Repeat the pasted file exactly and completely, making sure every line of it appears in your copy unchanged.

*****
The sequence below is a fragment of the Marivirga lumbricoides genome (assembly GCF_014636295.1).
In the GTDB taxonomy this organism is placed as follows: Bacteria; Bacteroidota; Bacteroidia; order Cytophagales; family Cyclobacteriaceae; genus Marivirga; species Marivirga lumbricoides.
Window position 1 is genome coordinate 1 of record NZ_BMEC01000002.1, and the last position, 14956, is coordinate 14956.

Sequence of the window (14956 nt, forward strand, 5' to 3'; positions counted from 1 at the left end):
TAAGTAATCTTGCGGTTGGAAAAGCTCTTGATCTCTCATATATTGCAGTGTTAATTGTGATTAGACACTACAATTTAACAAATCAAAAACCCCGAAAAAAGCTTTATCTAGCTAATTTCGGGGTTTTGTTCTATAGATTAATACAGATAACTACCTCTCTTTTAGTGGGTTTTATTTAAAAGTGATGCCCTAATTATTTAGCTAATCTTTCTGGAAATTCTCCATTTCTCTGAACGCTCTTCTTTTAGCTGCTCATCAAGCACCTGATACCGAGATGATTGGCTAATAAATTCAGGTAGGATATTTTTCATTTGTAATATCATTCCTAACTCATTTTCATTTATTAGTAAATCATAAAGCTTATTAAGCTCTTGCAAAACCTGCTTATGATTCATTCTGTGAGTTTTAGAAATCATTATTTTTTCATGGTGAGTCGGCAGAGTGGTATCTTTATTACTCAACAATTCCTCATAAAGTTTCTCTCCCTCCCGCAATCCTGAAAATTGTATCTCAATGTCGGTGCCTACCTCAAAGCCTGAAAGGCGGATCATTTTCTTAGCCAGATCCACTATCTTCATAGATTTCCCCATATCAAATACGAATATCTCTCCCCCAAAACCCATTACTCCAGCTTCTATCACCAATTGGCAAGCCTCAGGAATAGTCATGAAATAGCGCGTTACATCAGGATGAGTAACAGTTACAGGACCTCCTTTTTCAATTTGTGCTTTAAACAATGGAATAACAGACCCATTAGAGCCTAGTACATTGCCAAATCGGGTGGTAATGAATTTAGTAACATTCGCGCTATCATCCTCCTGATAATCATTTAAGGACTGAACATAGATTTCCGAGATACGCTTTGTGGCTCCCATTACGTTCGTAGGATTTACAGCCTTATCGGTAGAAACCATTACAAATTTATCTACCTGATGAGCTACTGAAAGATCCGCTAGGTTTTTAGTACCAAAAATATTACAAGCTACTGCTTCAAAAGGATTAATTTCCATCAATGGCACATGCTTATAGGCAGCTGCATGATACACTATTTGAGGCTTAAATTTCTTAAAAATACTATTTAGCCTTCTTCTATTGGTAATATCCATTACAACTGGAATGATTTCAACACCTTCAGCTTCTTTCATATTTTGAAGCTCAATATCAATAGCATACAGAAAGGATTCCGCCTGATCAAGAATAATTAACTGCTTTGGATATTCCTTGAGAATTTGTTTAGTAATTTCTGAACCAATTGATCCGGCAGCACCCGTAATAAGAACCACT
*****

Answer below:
The sequence below is a fragment of the Marivirga lumbricoides genome (assembly GCF_014636295.1).
In the GTDB taxonomy this organism is placed as follows: Bacteria; Bacteroidota; Bacteroidia; order Cytophagales; family Cyclobacteriaceae; genus Marivirga; species Marivirga lumbricoides.
Window position 1 is genome coordinate 1 of record NZ_BMEC01000002.1, and the last position, 14956, is coordinate 14956.

Sequence of the window (14956 nt, forward strand, 5' to 3'; positions counted from 1 at the left end):
TAAGTAATCTTGCGGTTGGAAAAGCTCTTGATCTCTCATATATTGCAGTGTTAATTGTGATTAGACACTACAATTTAACAAATCAAAAACCCCGAAAAAAGCTTTATCTAGCTAATTTCGGGGTTTTGTTCTATAGATTAATACAGATAACTACCTCTCTTTTAGTGGGTTTTATTTAAAAGTGATGCCCTAATTATTTAGCTAATCTTTCTGGAAATTCTCCATTTCTCTGAACGCTCTTCTTTTAGCTGCTCATCAAGCACCTGATACCGAGATGATTGGCTAATAAATTCAGGTAGGATATTTTTCATTTGTAATATCATTCCTAACTCATTTTCATTTATTAGTAAATCATAAAGCTTATTAAGCTCTTGCAAAACCTGCTTATGATTCATTCTGTGAGTTTTAGAAATCATTATTTTTTCATGGTGAGTCGGCAGAGTGGTATCTTTATTACTCAACAATTCCTCATAAAGTTTCTCTCCCTCCCGCAATCCTGAAAATTGTATCTCAATGTCGGTGCCTACCTCAAAGCCTGAAAGGCGGATCATTTTCTTAGCCAGATCCACTATCTTCATAGATTTCCCCATATCAAATACGAATATCTCTCCCCCAAAACCCATTACTCCAGCTTCTATCACCAATTGGCAAGCCTCAGGAATAGTCATGAAATAGCGCGTTACATCAGGATGAGTAACAGTTACAGGACCTCCTTTTTCAATTTGTGCTTTAAACAATGGAATAACAGACCCATTAGAGCCTAGTACATTGCCAAATCGGGTGGTAATGAATTTAGTAACATTCGCGCTATCATCCTCCTGATAATCATTTAAGGACTGAACATAGATTTCCGAGATACGCTTTGTGGCTCCCATTACGTTCGTAGGATTTACAGCCTTATCGGTAGAAACCATTACAAATTTATCTACCTGATGAGCTACTGAAAGATCCGCTAGGTTTTTAGTACCAAAAATATTACAAGCTACTGCTTCAAAAGGATTAATTTCCATCAATGGCACATGCTTATAGGCAGCTGCATGATACACTATTTGAGGCTTAAATTTCTTAAAAATACTATTTAGCCTTCTTCTATTGGTAATATCCATTACAACTGGAATGATTTCAACACCTTCAGCTTCTTTCATATTTTGAAGCTCAATATCAATAGCATACAGAAAGGATTCCGCCTGATCAAGAATAATTAACTGCTTTGGATATTCCTTGAGAATTTGTTTAGTAATTTCTGAACCAATTGATCCGGCAGCACCCGTAATAAGAACCACT